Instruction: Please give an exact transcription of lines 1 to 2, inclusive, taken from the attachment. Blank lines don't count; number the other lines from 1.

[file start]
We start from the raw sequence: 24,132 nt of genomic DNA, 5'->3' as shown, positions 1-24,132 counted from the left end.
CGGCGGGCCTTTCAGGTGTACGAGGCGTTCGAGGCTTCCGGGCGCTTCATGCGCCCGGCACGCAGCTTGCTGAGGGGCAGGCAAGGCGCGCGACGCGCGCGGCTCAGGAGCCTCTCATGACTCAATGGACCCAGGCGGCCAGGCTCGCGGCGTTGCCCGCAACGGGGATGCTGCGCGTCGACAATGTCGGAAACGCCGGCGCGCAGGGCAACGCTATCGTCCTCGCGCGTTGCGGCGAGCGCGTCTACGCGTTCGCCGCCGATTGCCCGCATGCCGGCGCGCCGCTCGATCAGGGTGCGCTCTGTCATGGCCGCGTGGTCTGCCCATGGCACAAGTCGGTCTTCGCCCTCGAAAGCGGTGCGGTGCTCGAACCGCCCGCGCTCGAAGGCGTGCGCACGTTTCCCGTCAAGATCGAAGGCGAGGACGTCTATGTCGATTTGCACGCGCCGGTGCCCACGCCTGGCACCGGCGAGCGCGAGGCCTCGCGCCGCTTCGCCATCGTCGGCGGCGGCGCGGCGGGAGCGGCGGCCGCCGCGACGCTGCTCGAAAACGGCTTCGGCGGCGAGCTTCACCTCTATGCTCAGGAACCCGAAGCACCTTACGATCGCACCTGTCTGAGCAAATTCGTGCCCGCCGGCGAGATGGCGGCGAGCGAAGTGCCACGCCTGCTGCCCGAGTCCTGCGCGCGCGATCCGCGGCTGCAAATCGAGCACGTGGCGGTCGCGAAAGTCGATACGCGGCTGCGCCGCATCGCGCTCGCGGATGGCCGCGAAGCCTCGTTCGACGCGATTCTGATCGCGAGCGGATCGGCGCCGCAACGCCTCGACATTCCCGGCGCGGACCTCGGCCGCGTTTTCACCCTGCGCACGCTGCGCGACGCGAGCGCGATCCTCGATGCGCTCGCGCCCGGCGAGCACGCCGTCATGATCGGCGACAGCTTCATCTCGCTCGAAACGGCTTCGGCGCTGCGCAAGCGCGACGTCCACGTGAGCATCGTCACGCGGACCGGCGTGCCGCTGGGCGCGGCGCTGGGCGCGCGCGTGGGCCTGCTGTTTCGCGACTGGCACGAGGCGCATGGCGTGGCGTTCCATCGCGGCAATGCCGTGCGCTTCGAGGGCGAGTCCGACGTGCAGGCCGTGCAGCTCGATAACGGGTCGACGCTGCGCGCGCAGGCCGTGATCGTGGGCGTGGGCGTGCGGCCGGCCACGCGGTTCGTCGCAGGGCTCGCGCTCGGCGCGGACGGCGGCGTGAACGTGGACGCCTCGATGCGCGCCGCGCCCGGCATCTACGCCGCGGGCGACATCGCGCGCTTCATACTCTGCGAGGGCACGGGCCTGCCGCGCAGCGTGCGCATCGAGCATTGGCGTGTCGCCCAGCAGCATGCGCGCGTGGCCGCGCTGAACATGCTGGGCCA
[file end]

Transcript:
We start from the raw sequence: 24,132 nt of genomic DNA, 5'->3' as shown, positions 1-24,132 counted from the left end.
CGGCGGGCCTTTCAGGTGTACGAGGCGTTCGAGGCTTCCGGGCGCTTCATGCGCCCGGCACGCAGCTTGCTGAGGGGCAGGCAAGGCGCGCGACGCGCGCGGCTCAGGAGCCTCTCATGACTCAATGGACCCAGGCGGCCAGGCTCGCGGCGTTGCCCGCAACGGGGATGCTGCGCGTCGACAATGTCGGAAACGCCGGCGCGCAGGGCAACGCTATCGTCCTCGCGCGTTGCGGCGAGCGCGTCTACGCGTTCGCCGCCGATTGCCCGCATGCCGGCGCGCCGCTCGATCAGGGTGCGCTCTGTCATGGCCGCGTGGTCTGCCCATGGCACAAGTCGGTCTTCGCCCTCGAAAGCGGTGCGGTGCTCGAACCGCCCGCGCTCGAAGGCGTGCGCACGTTTCCCGTCAAGATCGAAGGCGAGGACGTCTATGTCGATTTGCACGCGCCGGTGCCCACGCCTGGCACCGGCGAGCGCGAGGCCTCGCGCCGCTTCGCCATCGTCGGCGGCGGCGCGGCGGGAGCGGCGGCCGCCGCGACGCTGCTCGAAAACGGCTTCGGCGGCGAGCTTCACCTCTATGCTCAGGAACCCGAAGCACCTTACGATCGCACCTGTCTGAGCAAATTCGTGCCCGCCGGCGAGATGGCGGCGAGCGAAGTGCCACGCCTGCTGCCCGAGTCCTGCGCGCGCGATCCGCGGCTGCAAATCGAGCACGTGGCGGTCGCGAAAGTCGATACGCGGCTGCGCCGCATCGCGCTCGCGGATGGCCGCGAAGCCTCGTTCGACGCGATTCTGATCGCGAGCGGATCGGCGCCGCAACGCCTCGACATTCCCGGCGCGGACCTCGGCCGCGTTTTCACCCTGCGCACGCTGCGCGACGCGAGCGCGATCCTCGATGCGCTCGCGCCCGGCGAGCACGCCGTCATGATCGGCGACAGCTTCATCTCGCTCGAAACGGCTTCGGCGCTGCGCAAGCGCGACGTCCACGTGAGCATCGTCACGCGGACCGGCGTGCCGCTGGGCGCGGCGCTGGGCGCGCGCGTGGGCCTGCTGTTTCGCGACTGGCACGAGGCGCATGGCGTGGCGTTCCATCGCGGCAATGCCGTGCGCTTCGAGGGCGAGTCCGACGTGCAGGCCGTGCAGCTCGATAACGGGTCGACGCTGCGCGCGCAGGCCGTGATCGTGGGCGTGGGCGTGCGGCCGGCCACGCGGTTCGTCGCAGGGCTCGCGCTCGGCGCGGACGGCGGCGTGAACGTGGACGCCTCGATGCGCGCCGCGCCCGGCATCTACGCCGCGGGCGACATCGCGCGCTTCATACTCTGCGAGGGCACGGGCCTGCCGCGCAGCGTGCGCATCGAGCATTGGCGTGTCGCCCAGCAGCATGCGCGCGTGGCCGCGCTGAACATGCTGGGCCA